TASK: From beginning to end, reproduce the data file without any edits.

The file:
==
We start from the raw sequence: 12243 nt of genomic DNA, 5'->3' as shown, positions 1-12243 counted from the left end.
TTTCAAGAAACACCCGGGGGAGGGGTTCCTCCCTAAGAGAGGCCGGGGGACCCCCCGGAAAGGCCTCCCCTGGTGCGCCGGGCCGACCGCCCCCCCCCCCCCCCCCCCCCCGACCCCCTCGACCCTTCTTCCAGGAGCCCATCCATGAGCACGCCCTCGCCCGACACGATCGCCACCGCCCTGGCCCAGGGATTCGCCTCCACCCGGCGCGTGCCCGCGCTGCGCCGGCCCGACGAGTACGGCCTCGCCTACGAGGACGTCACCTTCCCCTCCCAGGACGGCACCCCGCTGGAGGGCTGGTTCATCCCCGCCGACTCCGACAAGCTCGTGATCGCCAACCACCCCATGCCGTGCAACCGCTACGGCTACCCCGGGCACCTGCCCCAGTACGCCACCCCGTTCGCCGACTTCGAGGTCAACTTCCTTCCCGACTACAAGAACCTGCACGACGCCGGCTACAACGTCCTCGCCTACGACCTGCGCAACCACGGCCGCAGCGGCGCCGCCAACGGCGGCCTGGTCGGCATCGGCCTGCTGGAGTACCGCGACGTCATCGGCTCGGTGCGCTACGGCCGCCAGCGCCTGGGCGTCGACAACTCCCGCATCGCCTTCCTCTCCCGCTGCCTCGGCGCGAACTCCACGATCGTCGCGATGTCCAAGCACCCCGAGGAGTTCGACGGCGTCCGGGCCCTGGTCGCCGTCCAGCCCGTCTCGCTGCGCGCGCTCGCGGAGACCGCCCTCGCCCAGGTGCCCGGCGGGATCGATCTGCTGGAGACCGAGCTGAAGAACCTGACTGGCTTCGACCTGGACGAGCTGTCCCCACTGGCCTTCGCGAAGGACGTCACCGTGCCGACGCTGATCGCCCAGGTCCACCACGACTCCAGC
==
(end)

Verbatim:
We start from the raw sequence: 12243 nt of genomic DNA, 5'->3' as shown, positions 1-12243 counted from the left end.
TTTCAAGAAACACCCGGGGGAGGGGTTCCTCCCTAAGAGAGGCCGGGGGACCCCCCGGAAAGGCCTCCCCTGGTGCGCCGGGCCGACCGCCCCCCCCCCCCCCCCCCCCCCGACCCCCTCGACCCTTCTTCCAGGAGCCCATCCATGAGCACGCCCTCGCCCGACACGATCGCCACCGCCCTGGCCCAGGGATTCGCCTCCACCCGGCGCGTGCCCGCGCTGCGCCGGCCCGACGAGTACGGCCTCGCCTACGAGGACGTCACCTTCCCCTCCCAGGACGGCACCCCGCTGGAGGGCTGGTTCATCCCCGCCGACTCCGACAAGCTCGTGATCGCCAACCACCCCATGCCGTGCAACCGCTACGGCTACCCCGGGCACCTGCCCCAGTACGCCACCCCGTTCGCCGACTTCGAGGTCAACTTCCTTCCCGACTACAAGAACCTGCACGACGCCGGCTACAACGTCCTCGCCTACGACCTGCGCAACCACGGCCGCAGCGGCGCCGCCAACGGCGGCCTGGTCGGCATCGGCCTGCTGGAGTACCGCGACGTCATCGGCTCGGTGCGCTACGGCCGCCAGCGCCTGGGCGTCGACAACTCCCGCATCGCCTTCCTCTCCCGCTGCCTCGGCGCGAACTCCACGATCGTCGCGATGTCCAAGCACCCCGAGGAGTTCGACGGCGTCCGGGCCCTGGTCGCCGTCCAGCCCGTCTCGCTGCGCGCGCTCGCGGAGACCGCCCTCGCCCAGGTGCCCGGCGGGATCGATCTGCTGGAGACCGAGCTGAAGAACCTGACTGGCTTCGACCTGGACGAGCTGTCCCCACTGGCCTTCGCGAAGGACGTCACCGTGCCGACGCTGATCGCCCAGGTCCACCACGACTCCAGC